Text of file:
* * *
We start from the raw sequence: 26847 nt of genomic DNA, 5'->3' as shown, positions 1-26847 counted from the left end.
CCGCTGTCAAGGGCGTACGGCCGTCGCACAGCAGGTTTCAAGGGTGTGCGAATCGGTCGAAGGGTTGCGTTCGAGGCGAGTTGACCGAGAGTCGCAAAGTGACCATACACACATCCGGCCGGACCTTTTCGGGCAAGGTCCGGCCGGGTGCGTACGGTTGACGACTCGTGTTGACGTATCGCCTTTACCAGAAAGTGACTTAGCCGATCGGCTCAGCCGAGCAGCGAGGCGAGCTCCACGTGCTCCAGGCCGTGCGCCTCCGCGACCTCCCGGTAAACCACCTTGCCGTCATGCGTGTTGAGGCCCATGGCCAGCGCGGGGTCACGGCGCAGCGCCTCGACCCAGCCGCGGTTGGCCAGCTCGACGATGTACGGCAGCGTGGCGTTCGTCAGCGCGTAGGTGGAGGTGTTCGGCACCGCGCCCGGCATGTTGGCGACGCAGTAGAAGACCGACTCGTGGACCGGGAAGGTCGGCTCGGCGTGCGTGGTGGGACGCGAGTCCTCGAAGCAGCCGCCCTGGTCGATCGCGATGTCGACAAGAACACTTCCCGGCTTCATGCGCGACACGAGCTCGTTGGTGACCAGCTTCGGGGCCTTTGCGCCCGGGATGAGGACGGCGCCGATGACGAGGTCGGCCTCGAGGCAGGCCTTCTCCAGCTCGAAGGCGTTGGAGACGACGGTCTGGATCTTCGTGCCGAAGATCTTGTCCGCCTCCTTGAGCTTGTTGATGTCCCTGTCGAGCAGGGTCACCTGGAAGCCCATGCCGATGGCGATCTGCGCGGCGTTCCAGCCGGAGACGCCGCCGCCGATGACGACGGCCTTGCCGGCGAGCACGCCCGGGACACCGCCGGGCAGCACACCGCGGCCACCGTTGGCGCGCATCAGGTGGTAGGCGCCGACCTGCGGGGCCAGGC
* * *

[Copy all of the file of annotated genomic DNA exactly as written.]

We start from the raw sequence: 26847 nt of genomic DNA, 5'->3' as shown, positions 1-26847 counted from the left end.
CCGCTGTCAAGGGCGTACGGCCGTCGCACAGCAGGTTTCAAGGGTGTGCGAATCGGTCGAAGGGTTGCGTTCGAGGCGAGTTGACCGAGAGTCGCAAAGTGACCATACACACATCCGGCCGGACCTTTTCGGGCAAGGTCCGGCCGGGTGCGTACGGTTGACGACTCGTGTTGACGTATCGCCTTTACCAGAAAGTGACTTAGCCGATCGGCTCAGCCGAGCAGCGAGGCGAGCTCCACGTGCTCCAGGCCGTGCGCCTCCGCGACCTCCCGGTAAACCACCTTGCCGTCATGCGTGTTGAGGCCCATGGCCAGCGCGGGGTCACGGCGCAGCGCCTCGACCCAGCCGCGGTTGGCCAGCTCGACGATGTACGGCAGCGTGGCGTTCGTCAGCGCGTAGGTGGAGGTGTTCGGCACCGCGCCCGGCATGTTGGCGACGCAGTAGAAGACCGACTCGTGGACCGGGAAGGTCGGCTCGGCGTGCGTGGTGGGACGCGAGTCCTCGAAGCAGCCGCCCTGGTCGATCGCGATGTCGACAAGAACACTTCCCGGCTTCATGCGCGACACGAGCTCGTTGGTGACCAGCTTCGGGGCCTTTGCGCCCGGGATGAGGACGGCGCCGATGACGAGGTCGGCCTCGAGGCAGGCCTTCTCCAGCTCGAAGGCGTTGGAGACGACGGTCTGGATCTTCGTGCCGAAGATCTTGTCCGCCTCCTTGAGCTTGTTGATGTCCCTGTCGAGCAGGGTCACCTGGAAGCCCATGCCGATGGCGATCTGCGCGGCGTTCCAGCCGGAGACGCCGCCGCCGATGACGACGGCCTTGCCGGCGAGCACGCCCGGGACACCGCCGGGCAGCACACCGCGGCCACCGTTGGCGCGCATCAGGTGGTAGGCGCCGACCTGCGGGGCCAGGC